Original Article: bit.ly/1BdnQMr
Jasmine Corazon, 37, entered the subway recently and noticed something new. It was an image of a Latino man cozying up to his girlfriend (or wife) from behind, hand on her upper arm and coming in for a nuzzle. Below the intimate image was the encouragement: "Be HIV Sure." And then the direction: "Be safe, be sure, and get tested frequently."
It’s a far cry from the images related to HIV she’s used to seeing in the subway: the wan, skeletal gay men, often white, meant to provide living proof of the ravages of the virus. Or, conversely, the hyper athletic he-men, brimming with health and meant to be a counterpoint to the stereotype. But nowhere were there images of the people she saw every day affected by HIV: straight, gay, of all races, living, loving and carrying on regular lives as people with HIV alongside the people who love them.
"These are normal-looking people," said Corazon — not her real name, since her husband isn’t out about having HIV — of the ads. "It’s a huge step in the right direction."
Not looking like they are ill or sad or afraid is the whole point — and so is the intimation of intimacy and sex. The New York City Department of Health and Mental Hygiene launched the Be HIV Sure campaign on World AIDS Day in December 2014, as a new take on the old message: Get tested, get treatment, take precautions. But this time, it’s without the layer of fear-mongering or sex-shaming that often accompanies such campaigns.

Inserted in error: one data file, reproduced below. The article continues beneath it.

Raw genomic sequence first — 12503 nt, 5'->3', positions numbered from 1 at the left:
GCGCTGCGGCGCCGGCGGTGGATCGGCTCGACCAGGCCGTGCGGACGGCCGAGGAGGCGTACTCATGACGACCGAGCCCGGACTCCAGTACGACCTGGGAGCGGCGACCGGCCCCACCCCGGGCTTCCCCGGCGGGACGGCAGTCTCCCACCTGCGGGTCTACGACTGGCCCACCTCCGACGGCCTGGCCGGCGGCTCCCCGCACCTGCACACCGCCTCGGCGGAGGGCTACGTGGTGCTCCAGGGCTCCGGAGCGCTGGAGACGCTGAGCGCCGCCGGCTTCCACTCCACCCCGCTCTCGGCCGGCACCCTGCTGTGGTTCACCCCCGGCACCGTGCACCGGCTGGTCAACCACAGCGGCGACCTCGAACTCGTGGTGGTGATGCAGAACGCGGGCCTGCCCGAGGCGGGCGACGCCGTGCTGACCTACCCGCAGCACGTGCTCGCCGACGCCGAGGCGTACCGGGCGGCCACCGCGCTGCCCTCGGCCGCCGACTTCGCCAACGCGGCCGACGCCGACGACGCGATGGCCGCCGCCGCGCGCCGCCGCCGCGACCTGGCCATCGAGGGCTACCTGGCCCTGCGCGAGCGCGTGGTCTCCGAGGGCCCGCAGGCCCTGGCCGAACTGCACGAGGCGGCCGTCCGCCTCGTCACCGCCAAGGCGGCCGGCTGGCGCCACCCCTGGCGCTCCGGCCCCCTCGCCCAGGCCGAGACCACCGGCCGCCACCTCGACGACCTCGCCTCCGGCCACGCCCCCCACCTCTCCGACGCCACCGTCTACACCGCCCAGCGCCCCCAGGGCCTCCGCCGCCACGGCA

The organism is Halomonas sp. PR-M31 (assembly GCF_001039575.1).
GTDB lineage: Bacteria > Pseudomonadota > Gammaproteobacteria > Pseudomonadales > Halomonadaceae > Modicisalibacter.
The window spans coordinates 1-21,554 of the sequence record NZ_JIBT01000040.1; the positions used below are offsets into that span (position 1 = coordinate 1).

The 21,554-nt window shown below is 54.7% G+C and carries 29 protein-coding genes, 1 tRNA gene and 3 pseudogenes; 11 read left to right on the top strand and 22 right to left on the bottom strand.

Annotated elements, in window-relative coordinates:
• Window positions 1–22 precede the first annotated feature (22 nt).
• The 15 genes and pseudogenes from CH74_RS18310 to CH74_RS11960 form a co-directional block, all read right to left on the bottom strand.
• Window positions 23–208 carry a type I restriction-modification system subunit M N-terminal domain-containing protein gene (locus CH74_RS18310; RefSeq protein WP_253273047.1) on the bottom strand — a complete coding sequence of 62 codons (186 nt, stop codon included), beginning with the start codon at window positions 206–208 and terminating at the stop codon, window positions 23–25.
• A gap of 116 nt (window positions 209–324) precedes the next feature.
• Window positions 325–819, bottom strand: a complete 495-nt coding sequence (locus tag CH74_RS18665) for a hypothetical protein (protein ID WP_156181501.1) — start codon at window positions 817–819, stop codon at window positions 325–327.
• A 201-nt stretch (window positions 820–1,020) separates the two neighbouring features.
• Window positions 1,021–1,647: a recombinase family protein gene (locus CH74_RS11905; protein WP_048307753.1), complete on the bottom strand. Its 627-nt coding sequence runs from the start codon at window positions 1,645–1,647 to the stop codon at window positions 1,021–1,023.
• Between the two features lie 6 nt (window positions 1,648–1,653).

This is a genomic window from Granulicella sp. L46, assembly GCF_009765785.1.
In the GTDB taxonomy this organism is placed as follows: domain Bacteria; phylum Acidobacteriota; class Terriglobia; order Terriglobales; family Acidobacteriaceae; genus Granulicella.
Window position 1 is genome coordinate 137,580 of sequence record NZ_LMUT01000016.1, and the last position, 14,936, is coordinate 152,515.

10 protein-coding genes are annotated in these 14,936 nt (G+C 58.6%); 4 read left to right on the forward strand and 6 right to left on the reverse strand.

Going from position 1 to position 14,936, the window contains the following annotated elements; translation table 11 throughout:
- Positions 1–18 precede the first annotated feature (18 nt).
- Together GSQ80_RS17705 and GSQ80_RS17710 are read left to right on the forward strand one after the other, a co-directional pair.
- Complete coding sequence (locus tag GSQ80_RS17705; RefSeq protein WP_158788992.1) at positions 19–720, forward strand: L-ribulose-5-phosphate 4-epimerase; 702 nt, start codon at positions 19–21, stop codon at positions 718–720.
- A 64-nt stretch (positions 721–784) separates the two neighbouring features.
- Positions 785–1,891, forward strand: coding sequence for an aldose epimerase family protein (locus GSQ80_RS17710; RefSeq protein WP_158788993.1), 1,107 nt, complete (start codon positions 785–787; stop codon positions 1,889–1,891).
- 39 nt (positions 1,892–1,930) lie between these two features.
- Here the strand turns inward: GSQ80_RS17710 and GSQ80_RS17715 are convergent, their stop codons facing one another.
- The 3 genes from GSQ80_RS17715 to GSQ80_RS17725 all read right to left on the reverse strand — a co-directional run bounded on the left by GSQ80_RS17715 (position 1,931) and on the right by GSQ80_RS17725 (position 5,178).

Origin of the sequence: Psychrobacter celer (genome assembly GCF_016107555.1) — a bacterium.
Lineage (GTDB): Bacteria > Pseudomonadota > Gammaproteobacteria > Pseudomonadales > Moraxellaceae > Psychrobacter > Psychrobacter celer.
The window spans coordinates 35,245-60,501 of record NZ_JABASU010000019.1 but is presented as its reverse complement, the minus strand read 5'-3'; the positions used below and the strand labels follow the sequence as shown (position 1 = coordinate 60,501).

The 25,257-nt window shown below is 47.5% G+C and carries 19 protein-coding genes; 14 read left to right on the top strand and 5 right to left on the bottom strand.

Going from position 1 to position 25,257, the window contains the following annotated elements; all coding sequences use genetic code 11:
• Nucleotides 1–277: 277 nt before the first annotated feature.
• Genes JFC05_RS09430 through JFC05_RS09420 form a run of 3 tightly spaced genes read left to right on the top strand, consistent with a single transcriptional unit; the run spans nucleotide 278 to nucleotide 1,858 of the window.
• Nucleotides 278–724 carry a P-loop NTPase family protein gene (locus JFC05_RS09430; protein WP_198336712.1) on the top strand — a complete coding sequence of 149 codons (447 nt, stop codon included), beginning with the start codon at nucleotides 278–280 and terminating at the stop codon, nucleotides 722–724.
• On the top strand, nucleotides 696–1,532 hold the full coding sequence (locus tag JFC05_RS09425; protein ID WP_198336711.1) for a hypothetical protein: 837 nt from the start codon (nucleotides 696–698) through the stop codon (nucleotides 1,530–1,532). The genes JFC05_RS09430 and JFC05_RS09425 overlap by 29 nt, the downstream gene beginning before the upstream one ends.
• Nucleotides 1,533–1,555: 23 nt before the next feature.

"When we designed this campaign, it was really important that we didn’t stigmatize in any direction — whether you are living with HIV or at risk of HIV," said Demetre Daskalakis, M.D., an infectious disease doctor who leads the city’s Bureau of HIV/AIDS Prevention and Control. "And we want people to find what it means for them to be sure. HIV is such a personalized disease state. The care is personalized. The message should be, too."
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